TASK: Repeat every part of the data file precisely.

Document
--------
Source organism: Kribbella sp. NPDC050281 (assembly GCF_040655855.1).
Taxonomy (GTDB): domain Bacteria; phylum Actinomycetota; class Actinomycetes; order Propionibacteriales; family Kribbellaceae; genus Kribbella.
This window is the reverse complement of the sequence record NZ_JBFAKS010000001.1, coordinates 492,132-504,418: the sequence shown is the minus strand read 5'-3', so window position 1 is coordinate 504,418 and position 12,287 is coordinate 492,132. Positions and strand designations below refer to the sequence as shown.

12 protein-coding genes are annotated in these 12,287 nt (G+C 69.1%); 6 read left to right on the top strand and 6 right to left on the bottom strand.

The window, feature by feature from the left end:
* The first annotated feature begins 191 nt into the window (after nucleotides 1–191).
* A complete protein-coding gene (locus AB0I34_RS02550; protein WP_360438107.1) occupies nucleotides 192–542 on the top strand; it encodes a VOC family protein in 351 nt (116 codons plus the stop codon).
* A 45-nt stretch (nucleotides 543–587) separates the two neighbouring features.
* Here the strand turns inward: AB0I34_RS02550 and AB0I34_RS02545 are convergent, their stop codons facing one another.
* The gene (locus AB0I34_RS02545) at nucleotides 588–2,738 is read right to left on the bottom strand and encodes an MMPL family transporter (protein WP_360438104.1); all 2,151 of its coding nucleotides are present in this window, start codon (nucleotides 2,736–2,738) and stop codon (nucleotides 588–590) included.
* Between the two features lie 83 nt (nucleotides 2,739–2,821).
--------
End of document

Source organism: Kribbella sp. NPDC050281 (assembly GCF_040655855.1).
Taxonomy (GTDB): domain Bacteria; phylum Actinomycetota; class Actinomycetes; order Propionibacteriales; family Kribbellaceae; genus Kribbella.
This window is the reverse complement of the sequence record NZ_JBFAKS010000001.1, coordinates 492,132-504,418: the sequence shown is the minus strand read 5'-3', so window position 1 is coordinate 504,418 and position 12,287 is coordinate 492,132. Positions and strand designations below refer to the sequence as shown.

12 protein-coding genes are annotated in these 12,287 nt (G+C 69.1%); 6 read left to right on the top strand and 6 right to left on the bottom strand.

The window, feature by feature from the left end:
* The first annotated feature begins 191 nt into the window (after nucleotides 1–191).
* A complete protein-coding gene (locus AB0I34_RS02550; protein WP_360438107.1) occupies nucleotides 192–542 on the top strand; it encodes a VOC family protein in 351 nt (116 codons plus the stop codon).
* A 45-nt stretch (nucleotides 543–587) separates the two neighbouring features.
* Here the strand turns inward: AB0I34_RS02550 and AB0I34_RS02545 are convergent, their stop codons facing one another.
* The gene (locus AB0I34_RS02545) at nucleotides 588–2,738 is read right to left on the bottom strand and encodes an MMPL family transporter (protein WP_360438104.1); all 2,151 of its coding nucleotides are present in this window, start codon (nucleotides 2,736–2,738) and stop codon (nucleotides 588–590) included.
* Between the two features lie 83 nt (nucleotides 2,739–2,821).